The Duke of Cambridge has branded the decision to publish topless photographs of his wife "particularly shocking" given his late mother's battles with the paparazzi.
William expressed his sadness at the incident more than four years ago in a written statement read to a court in Nanterre, west Paris, where six people are on trial in connection with the alleged breach of privacy.
The long-lens images, taken as they holidayed in the south of France, adorned the front and inside pages of France's Closer magazine in September 2012 alongside an article about the loved-up pair entitled "Oh my God!".
William and Kate were on the terrace of a private chateau in Provence owned by Viscount Linley, the Queen's nephew, when they were photographed.
William, who did not attend the trial, has asked for €1.5m (£1.3m) in damages from the magazine as well as a further €42,000 (£35,400) from a local newspaper in Provence which also ran the pictures but with Kate's breasts covered up.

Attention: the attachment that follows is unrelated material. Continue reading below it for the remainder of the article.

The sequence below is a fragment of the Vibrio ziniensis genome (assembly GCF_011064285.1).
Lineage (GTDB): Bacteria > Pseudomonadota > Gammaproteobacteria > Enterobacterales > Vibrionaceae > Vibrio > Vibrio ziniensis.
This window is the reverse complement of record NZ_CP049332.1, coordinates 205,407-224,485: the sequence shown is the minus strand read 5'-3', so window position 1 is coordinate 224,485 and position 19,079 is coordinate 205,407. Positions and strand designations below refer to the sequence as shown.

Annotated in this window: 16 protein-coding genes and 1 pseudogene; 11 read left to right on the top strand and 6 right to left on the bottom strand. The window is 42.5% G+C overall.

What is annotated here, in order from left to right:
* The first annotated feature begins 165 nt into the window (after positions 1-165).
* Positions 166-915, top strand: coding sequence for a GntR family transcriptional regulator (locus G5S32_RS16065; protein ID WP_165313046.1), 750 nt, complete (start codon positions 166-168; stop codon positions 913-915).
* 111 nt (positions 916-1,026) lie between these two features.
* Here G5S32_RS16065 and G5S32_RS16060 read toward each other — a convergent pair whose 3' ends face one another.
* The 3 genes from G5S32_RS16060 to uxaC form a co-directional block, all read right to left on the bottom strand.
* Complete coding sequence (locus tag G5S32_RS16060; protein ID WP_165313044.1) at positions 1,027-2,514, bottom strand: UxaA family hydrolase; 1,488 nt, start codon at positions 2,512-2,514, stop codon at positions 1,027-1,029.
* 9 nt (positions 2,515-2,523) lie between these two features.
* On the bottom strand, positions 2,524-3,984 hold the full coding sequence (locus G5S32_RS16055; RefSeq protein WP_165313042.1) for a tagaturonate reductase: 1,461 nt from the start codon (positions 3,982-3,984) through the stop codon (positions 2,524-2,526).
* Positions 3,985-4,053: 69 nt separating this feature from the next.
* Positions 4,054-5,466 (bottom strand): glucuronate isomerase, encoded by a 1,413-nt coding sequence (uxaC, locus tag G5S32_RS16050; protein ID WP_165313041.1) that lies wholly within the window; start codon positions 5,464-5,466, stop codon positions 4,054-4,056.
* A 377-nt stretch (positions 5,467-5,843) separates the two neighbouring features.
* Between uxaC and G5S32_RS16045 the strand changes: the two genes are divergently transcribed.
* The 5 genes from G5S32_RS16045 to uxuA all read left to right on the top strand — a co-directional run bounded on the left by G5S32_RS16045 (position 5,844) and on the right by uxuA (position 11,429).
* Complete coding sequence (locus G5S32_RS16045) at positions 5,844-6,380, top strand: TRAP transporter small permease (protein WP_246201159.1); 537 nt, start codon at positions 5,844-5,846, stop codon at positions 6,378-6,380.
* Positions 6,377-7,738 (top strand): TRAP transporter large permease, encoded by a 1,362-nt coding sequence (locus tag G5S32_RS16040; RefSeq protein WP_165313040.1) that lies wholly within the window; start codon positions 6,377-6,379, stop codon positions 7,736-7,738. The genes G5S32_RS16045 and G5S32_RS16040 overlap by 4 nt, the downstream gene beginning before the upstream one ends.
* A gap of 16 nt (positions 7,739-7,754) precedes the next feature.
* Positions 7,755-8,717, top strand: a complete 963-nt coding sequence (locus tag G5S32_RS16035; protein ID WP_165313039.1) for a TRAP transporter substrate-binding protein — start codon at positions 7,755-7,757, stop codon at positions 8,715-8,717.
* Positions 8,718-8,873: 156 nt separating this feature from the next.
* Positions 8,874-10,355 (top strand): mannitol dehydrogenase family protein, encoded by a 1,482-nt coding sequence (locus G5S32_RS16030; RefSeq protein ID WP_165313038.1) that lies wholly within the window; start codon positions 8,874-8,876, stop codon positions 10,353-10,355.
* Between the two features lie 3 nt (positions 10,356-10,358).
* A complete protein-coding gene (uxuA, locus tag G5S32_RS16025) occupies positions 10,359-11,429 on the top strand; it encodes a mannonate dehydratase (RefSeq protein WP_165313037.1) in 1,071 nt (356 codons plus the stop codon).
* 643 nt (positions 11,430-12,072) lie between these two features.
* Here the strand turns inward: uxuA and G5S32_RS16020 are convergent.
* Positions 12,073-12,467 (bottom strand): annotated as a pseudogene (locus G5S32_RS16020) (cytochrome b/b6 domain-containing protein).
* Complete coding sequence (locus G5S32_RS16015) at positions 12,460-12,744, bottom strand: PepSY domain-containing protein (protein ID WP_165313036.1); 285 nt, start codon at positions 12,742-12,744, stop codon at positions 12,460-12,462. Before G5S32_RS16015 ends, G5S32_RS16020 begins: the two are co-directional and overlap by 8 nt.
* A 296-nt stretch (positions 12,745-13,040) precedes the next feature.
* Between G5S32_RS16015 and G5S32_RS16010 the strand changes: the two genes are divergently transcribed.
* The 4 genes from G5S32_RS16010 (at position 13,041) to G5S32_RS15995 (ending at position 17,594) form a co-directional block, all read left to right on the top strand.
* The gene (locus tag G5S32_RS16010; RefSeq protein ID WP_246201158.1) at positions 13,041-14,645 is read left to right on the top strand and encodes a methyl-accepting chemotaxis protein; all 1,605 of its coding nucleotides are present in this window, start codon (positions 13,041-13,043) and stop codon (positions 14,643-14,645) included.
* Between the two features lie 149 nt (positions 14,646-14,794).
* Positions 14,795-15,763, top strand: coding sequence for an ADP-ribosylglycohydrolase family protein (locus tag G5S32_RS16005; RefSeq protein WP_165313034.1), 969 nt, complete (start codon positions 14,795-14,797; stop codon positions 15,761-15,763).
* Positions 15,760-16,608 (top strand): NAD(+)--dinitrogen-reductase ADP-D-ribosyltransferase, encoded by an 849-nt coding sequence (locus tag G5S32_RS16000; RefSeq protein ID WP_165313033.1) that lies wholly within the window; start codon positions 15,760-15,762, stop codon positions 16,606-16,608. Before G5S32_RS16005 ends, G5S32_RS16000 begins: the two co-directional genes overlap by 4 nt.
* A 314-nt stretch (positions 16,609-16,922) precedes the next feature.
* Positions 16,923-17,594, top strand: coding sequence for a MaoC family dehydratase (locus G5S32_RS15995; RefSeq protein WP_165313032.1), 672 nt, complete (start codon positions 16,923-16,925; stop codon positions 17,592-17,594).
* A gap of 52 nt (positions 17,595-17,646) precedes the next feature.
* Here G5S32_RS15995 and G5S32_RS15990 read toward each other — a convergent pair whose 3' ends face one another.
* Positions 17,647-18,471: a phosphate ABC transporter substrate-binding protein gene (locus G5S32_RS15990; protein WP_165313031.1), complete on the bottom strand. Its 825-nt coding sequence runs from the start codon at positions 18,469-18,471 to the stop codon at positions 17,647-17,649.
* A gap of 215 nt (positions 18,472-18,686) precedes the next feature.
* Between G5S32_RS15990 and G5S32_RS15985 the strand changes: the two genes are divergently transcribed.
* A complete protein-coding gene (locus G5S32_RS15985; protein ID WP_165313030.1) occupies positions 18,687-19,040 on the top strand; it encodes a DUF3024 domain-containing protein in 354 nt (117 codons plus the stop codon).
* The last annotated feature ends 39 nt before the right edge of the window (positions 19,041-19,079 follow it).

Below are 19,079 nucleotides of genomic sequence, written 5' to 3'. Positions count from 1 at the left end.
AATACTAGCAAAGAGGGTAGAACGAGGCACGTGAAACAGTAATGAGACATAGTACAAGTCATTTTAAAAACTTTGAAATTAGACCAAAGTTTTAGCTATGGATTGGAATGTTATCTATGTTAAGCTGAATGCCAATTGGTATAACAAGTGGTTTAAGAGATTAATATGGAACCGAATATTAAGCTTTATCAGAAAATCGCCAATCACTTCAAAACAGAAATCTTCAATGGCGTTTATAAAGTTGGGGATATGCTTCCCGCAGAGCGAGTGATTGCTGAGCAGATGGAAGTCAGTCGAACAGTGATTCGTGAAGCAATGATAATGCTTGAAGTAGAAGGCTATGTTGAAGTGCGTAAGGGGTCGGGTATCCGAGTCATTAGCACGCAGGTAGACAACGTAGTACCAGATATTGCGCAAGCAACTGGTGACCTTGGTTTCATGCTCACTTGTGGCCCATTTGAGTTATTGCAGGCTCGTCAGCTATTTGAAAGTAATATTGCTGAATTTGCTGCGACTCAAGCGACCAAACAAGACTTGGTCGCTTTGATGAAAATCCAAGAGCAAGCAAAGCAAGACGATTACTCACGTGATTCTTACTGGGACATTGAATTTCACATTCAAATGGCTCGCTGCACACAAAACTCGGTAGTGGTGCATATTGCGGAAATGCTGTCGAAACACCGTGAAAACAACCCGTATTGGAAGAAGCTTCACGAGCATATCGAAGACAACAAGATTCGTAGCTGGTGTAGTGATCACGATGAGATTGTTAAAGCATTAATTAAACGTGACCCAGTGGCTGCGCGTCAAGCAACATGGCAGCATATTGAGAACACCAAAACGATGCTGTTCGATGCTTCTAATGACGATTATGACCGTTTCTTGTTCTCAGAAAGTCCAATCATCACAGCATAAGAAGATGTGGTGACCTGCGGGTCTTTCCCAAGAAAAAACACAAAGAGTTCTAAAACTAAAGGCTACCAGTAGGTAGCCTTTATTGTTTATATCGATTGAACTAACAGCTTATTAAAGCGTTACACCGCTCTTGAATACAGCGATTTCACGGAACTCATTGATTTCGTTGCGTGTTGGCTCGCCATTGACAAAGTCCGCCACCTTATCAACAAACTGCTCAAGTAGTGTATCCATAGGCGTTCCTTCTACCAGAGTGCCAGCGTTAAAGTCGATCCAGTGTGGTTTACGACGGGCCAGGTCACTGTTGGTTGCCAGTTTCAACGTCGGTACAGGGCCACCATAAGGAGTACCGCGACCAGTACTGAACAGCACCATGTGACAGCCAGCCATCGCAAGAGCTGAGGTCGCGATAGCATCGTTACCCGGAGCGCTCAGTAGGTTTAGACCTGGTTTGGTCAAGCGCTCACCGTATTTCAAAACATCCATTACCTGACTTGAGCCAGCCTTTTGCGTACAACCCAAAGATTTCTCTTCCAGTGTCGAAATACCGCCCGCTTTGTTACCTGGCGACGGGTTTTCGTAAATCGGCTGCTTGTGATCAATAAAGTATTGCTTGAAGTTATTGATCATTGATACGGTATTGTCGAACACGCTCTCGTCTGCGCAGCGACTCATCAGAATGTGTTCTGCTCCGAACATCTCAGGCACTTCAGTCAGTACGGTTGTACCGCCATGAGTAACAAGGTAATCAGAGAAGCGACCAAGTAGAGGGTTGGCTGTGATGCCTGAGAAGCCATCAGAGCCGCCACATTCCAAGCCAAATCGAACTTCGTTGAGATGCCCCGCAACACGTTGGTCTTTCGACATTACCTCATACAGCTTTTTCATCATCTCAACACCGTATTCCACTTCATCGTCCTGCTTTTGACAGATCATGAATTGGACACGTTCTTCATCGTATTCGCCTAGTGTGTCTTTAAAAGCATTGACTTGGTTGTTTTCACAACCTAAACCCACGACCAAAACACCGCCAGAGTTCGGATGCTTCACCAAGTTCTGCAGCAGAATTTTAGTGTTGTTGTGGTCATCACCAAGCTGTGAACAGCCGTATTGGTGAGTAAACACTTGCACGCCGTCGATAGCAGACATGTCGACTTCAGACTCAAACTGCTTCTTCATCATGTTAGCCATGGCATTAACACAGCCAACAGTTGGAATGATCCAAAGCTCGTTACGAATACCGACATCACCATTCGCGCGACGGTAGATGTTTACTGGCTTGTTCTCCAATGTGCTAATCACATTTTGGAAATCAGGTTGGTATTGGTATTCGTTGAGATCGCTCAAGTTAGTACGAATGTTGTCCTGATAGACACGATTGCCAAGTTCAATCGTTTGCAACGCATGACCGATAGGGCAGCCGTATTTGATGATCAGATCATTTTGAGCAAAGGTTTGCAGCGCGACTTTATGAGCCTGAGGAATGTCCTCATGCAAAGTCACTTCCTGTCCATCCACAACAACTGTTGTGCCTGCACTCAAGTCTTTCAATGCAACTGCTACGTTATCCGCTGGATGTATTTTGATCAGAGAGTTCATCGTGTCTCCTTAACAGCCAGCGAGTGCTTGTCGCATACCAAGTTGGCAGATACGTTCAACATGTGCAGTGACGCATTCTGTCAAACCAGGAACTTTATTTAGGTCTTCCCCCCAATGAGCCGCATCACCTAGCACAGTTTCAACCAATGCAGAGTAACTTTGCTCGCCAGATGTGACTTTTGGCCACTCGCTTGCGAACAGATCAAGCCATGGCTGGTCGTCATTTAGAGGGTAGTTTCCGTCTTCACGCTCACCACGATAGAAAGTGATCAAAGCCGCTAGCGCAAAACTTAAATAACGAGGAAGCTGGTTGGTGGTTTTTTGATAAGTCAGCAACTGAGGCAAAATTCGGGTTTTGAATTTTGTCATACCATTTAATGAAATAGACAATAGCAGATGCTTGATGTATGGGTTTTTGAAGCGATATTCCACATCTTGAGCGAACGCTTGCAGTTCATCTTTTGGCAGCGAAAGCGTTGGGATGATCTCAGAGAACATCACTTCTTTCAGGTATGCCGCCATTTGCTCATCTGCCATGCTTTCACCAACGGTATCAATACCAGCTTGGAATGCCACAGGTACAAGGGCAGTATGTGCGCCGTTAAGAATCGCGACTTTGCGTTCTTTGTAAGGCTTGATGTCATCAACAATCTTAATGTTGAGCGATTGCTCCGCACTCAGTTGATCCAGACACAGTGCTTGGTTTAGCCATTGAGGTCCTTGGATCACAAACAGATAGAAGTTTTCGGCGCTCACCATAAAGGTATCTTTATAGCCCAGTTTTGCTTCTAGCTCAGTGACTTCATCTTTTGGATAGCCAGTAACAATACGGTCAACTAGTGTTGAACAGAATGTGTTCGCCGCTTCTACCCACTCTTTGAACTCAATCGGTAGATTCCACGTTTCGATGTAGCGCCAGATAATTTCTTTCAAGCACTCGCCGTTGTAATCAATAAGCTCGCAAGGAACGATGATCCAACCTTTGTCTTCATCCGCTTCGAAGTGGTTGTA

In a written declaration read in French in court by the couple's lawyer Jean Veil, William said: "In September 2012, my wife and I thought that we could go to France for a few days in a secluded villa owned by a member of my family, and thus enjoy our privacy.
"We know France and the French and we know that they are, in principle, respectful of private life, including that of their guests.
"The clandestine way in which these photographs were taken was particularly shocking to us as it breached our privacy."
He added that the images were "all the more painful" given the harassment linked to the death of his mother, Diana, Princess of Wales.
William ended his statement by thanking the French authorities for their support and work on the investigation.
All the defendants are facing criminal charges of invasion of privacy and complicity but deny causing any damage.
The verdict is expected next week.